Bellini is my absolute favourite painter. He creates such serenity and beatific visions with his oils, I long to be able to create entire worlds the way that he did. He combines legendary figures with barren landscapes in a wholly pleasing way. BELLINI: ABSOLUTE BABE.
Giovanni Bellini (c. 1430–1516) was an Italian Renaissance painter, probably the best known of the Bellini family of Venetian painters. His father was Jacopo Bellini, his brother was Gentile Bellini, and his brother-in-law was Andrea Mantegna. He is considered to have revolutionized Venetian painting, moving it towards a more sensuous and colouristic style. Through the use of clear, slow-drying oil paints, Giovanni created deep, rich tints and detailed shadings. His sumptuous coloring and fluent, atmospheric landscapes had a great effect on the Venetian painting school, especially on his pupils Giorgione and Titian.
Both in the artistic and in the worldly sense, the career of Bellini was, on the whole, very prosperous. His long career began with Quattrocento styles but matured into the progressive post-Giorgione Renaissance styles. He lived to see his own school far outshine that of his rivals, the Vivarini of Murano; he embodied, with growing and maturing power, all the devotional gravity and much also of the worldly splendour of the Venice of his time; and he saw his influence propagated by a host of pupils, two of whom at least, Giorgione and Titian, equalled or even surpassed their master. Giorgione he outlived by five years; Titian, as we have seen, challenged him, claiming an equal place beside his teacher. Other pupils of the Bellini studio included Girolamo da Santacroce, Vittore Belliniano, Rocco Marconi, Andrea Previtali and possibly Bernardino Licinio.
In the historical perspective, Bellini was essential to the development of the Italian Renaissance for his incorporation of aesthetics from Northern Europe. Significantly influenced by Antonello da Messina, who had spent time in Flanders, Bellini made prevalent both the use of oil painting, different from the tempera painting being used at the time by most Italian Renaissance painters, and the use of disguised symbolism integral to the Northern Renaissance. As demonstrated in such works as St. Francis in Ecstasy (c. 1480) and the San Giobbe Altarpiece (c. 1478), Bellini makes use of religious symbolism through natural elements, such as grapevines and rocks. Yet his most important contribution to art lies in his experimentation with the use of color and atmosphere in oil painting.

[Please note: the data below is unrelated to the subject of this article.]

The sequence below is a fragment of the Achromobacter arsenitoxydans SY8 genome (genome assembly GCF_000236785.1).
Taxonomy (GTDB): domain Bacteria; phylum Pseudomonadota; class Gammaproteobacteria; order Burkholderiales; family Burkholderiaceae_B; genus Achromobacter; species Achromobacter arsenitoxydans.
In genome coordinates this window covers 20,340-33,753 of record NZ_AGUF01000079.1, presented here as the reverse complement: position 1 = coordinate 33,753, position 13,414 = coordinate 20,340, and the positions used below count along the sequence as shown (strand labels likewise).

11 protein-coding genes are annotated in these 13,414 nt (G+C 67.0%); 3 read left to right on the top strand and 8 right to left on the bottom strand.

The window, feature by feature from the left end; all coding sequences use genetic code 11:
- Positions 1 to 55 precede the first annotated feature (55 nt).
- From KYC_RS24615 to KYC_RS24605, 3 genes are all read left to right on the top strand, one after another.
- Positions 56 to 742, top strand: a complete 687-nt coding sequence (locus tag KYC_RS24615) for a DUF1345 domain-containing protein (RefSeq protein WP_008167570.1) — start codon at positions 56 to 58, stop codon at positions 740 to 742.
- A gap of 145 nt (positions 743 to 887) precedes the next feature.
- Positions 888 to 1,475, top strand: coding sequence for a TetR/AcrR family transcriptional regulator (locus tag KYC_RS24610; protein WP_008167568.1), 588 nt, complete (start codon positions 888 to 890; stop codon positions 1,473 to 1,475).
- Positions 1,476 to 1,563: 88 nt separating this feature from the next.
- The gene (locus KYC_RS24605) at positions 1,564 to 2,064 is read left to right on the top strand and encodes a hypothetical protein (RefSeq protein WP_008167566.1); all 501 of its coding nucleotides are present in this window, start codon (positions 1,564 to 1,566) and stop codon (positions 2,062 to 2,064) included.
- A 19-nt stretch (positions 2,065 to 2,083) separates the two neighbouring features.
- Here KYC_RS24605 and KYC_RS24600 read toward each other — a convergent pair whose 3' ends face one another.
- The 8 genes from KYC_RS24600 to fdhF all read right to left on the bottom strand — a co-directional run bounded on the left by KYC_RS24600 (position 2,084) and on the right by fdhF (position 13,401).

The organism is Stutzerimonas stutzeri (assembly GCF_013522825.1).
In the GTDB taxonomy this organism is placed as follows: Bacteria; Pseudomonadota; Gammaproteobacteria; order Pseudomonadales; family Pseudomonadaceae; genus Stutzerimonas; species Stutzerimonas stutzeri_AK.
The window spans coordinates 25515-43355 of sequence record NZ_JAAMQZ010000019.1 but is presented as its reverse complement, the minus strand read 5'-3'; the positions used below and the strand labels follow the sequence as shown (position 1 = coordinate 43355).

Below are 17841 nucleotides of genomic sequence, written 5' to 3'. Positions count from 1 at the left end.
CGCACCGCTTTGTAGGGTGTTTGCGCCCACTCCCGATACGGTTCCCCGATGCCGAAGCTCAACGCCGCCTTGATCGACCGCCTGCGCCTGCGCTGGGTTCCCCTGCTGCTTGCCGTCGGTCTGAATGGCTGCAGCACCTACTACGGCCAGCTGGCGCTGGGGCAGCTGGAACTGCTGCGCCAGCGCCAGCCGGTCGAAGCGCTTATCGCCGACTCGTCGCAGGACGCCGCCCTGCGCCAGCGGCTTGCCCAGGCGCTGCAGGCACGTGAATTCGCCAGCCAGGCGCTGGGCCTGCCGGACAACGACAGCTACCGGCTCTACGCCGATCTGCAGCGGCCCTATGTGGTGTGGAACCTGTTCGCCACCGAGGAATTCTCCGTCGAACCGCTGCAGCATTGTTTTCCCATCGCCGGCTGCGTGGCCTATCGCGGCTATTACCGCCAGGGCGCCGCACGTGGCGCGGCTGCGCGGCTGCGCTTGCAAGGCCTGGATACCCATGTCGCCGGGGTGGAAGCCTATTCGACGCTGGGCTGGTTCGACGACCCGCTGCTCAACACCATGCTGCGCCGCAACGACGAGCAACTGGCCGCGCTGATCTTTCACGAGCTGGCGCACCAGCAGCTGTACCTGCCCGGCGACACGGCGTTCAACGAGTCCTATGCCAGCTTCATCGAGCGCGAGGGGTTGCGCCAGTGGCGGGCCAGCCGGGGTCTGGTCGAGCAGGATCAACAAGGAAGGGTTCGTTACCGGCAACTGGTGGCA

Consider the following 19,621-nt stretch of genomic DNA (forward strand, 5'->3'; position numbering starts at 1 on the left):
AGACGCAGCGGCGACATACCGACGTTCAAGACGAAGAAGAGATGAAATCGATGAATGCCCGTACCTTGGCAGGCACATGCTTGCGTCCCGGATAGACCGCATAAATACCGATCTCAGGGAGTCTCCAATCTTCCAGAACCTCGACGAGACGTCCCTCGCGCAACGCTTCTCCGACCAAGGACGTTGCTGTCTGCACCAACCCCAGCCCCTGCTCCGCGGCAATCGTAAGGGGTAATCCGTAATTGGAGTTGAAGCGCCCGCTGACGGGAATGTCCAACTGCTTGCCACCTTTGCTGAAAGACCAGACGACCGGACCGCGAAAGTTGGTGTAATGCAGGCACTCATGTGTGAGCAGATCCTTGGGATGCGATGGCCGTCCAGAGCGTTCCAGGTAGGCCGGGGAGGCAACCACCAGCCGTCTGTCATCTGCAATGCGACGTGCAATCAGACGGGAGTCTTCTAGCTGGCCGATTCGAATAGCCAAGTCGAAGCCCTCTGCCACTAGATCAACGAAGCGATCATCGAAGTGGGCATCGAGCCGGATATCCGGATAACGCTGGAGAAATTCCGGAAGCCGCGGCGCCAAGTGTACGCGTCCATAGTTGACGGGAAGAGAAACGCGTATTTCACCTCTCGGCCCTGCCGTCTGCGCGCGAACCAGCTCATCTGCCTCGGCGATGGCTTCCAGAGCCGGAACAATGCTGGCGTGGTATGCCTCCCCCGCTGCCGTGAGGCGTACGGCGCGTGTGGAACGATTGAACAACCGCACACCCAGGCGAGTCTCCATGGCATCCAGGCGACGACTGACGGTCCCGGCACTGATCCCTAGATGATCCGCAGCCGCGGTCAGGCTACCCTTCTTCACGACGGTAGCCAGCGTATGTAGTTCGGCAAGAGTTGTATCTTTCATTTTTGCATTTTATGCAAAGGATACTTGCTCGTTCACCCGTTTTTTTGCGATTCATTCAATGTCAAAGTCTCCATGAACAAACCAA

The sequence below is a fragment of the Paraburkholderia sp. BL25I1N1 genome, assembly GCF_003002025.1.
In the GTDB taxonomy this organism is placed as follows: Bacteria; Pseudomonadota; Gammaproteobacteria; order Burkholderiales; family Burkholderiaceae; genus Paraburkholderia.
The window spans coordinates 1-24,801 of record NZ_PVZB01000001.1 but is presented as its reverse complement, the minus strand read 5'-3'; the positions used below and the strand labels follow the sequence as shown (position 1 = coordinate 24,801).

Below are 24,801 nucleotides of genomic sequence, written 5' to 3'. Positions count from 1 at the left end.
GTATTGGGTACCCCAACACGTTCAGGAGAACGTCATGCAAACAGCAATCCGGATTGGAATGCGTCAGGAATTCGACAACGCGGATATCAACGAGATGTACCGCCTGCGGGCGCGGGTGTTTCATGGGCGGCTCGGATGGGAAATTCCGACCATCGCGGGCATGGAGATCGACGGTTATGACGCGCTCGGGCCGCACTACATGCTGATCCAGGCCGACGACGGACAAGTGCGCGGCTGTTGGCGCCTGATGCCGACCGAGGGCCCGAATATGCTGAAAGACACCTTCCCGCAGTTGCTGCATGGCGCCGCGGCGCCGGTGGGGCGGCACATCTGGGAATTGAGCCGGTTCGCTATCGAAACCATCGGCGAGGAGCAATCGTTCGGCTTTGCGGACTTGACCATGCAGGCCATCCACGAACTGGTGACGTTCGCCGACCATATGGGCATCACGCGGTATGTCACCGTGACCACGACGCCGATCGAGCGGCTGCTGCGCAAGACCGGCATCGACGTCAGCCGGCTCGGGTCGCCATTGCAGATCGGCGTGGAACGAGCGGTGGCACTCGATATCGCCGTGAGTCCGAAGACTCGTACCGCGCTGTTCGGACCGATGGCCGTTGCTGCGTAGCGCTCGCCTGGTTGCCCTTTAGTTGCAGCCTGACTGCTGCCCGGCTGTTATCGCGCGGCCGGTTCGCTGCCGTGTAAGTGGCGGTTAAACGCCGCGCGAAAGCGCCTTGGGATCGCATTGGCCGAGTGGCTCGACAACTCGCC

The Bellini Christ always remained one of my favourites. In my childhood, I was far more drawn to feminine figures in art, and the Bellini was much more thin and frail than the masculine counterparts by Titian and Goya. His skin was always grey, either to show his Holiness, or his corpse-yness. His fingers made me think of birch twigs, shining silver in the moonlight. He had pleasingly round shoulders and rosy nipples.
The Bellini Crucifixion is the first one burnt into my mind, the image I immediately pull up when talking about the scene. I remember encountering it for the first time. Almost twice as tall as I was, in a dimly lit room, It towered over all, grim in it's subject, inspiring in it's richness. Compelling, arresting, distressing, angry, disgust, coldness.